Owl Prowl

Saw-whet owl

Every year, mostly in the spring, my wife participates in the Owl Roost survey with the Braddock Bay Raptor Research Center (BBRRC).  This year, in addition to the full-scale spring version, there's a fall survey.  Today, I tagged along on a walk through Owl Woods to check for any owls roosting.

During the Spring migration, raptors flying north to their nesting grounds in Canada encounter a serious obstacle when they get here: the Great Lakes.  These birds do not like to fly out over water unless they can see the other shore, and even Ontario, the smallest of the Great Lakes, does not afford them that comfort factor.  So they tend to spend the night here (or day, as in the case of the nocturnal owls).  This gives the researchers affiliated with BBRRC a great chance to check for roosting birds and count them.  There's also a banding station that might be able to catch, band and release a few as they pass through.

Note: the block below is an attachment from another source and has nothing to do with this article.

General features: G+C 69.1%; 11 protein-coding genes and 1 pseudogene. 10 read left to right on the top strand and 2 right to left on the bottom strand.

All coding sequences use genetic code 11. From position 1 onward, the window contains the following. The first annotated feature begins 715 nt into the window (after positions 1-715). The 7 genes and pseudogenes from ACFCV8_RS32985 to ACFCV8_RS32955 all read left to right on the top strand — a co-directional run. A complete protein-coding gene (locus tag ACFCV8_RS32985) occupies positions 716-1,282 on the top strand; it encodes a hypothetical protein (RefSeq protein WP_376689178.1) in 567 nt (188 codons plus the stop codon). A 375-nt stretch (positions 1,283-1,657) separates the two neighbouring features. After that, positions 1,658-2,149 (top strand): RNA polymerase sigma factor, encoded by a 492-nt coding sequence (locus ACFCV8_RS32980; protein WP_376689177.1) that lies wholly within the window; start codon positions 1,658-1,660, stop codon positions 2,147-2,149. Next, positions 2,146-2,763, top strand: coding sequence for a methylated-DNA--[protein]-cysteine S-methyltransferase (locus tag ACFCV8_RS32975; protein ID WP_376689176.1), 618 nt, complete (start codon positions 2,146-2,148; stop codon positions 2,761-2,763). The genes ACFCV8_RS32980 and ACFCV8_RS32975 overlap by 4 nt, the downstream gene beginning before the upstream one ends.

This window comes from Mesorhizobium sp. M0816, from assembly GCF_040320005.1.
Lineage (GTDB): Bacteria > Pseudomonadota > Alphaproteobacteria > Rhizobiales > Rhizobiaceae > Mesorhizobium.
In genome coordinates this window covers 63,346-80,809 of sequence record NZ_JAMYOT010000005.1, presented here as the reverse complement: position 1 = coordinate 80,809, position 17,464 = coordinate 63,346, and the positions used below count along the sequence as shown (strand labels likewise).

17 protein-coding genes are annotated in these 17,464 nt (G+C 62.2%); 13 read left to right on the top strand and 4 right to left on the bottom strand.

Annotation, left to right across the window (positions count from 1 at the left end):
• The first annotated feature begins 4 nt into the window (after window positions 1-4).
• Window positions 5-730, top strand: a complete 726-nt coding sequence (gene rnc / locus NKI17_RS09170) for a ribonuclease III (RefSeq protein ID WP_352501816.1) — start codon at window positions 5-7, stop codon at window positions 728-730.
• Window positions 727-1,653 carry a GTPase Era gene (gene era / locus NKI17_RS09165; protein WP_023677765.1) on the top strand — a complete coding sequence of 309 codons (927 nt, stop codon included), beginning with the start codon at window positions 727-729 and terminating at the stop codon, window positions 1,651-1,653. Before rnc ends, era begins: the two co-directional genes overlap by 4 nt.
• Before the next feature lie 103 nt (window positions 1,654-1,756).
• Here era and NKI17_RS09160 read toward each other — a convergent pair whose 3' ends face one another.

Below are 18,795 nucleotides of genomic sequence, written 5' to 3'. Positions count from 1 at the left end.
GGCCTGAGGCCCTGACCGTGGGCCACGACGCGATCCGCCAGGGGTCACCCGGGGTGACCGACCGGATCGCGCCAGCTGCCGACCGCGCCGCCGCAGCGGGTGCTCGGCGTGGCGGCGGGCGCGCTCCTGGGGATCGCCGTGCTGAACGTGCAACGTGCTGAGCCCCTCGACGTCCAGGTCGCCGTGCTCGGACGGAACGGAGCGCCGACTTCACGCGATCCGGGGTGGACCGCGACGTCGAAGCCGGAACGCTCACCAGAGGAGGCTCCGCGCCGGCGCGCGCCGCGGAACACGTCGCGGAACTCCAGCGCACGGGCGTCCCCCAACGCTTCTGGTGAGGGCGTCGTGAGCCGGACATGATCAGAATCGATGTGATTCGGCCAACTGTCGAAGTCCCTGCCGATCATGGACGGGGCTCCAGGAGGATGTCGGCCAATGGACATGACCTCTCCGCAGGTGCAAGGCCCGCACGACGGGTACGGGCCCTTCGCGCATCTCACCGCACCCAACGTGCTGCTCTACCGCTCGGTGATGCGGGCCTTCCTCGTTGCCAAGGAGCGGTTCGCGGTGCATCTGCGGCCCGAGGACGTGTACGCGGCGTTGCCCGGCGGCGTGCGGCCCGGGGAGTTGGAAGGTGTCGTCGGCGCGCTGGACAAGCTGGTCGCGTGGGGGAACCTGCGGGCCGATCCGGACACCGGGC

We didn't find any today but that is not necessarily because there were none.  To see a Saw-whet owl, the kind most commonly spotted there, takes a bit of experience and a bit of luck.  They roost in spruce trees on branches at about eye-level, but they tuck themselves in very close to the trunk.  For example, do you see this decoy saw-whet placed in a typical roost position, for training purposes?


In this picture, Jill has moved aside branches of the tree, which in real owl survey work, is simply not done.  If you clicked on this page you got the FULL SIZE image, and maybe you saw it there.  If not, here it is (below) zoomed in by my camera's optical zoom.  This is at the trunk of the tree, and at a height roughly 8 in. (20 cm) above the top of Jill's blue cap.


So no, they are not easy to see, they are easy to miss.  Regardless, you get a very nice walk in the woods for your trouble.

This article was updated on May 9, 2023

David F